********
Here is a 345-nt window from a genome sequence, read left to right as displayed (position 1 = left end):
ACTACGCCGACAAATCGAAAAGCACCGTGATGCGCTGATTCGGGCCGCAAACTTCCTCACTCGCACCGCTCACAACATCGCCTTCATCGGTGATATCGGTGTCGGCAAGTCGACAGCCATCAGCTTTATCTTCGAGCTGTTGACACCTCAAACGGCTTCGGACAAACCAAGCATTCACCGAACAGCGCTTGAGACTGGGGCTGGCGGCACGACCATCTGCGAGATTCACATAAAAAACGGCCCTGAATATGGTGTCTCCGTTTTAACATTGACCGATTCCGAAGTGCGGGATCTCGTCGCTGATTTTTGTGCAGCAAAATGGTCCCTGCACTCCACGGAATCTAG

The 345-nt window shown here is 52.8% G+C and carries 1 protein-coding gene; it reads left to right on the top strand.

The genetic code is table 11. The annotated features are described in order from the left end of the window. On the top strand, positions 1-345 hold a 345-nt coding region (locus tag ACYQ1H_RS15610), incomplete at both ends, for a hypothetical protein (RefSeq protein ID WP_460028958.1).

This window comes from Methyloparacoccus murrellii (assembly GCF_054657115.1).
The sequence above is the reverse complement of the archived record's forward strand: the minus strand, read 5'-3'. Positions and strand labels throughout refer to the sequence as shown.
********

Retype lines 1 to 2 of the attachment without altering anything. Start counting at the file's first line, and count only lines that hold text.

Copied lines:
Here is a 345-nt window from a genome sequence, read left to right as displayed (position 1 = left end):
ACTACGCCGACAAATCGAAAAGCACCGTGATGCGCTGATTCGGGCCGCAAACTTCCTCACTCGCACCGCTCACAACATCGCCTTCATCGGTGATATCGGTGTCGGCAAGTCGACAGCCATCAGCTTTATCTTCGAGCTGTTGACACCTCAAACGGCTTCGGACAAACCAAGCATTCACCGAACAGCGCTTGAGACTGGGGCTGGCGGCACGACCATCTGCGAGATTCACATAAAAAACGGCCCTGAATATGGTGTCTCCGTTTTAACATTGACCGATTCCGAAGTGCGGGATCTCGTCGCTGATTTTTGTGCAGCAAAATGGTCCCTGCACTCCACGGAATCTAG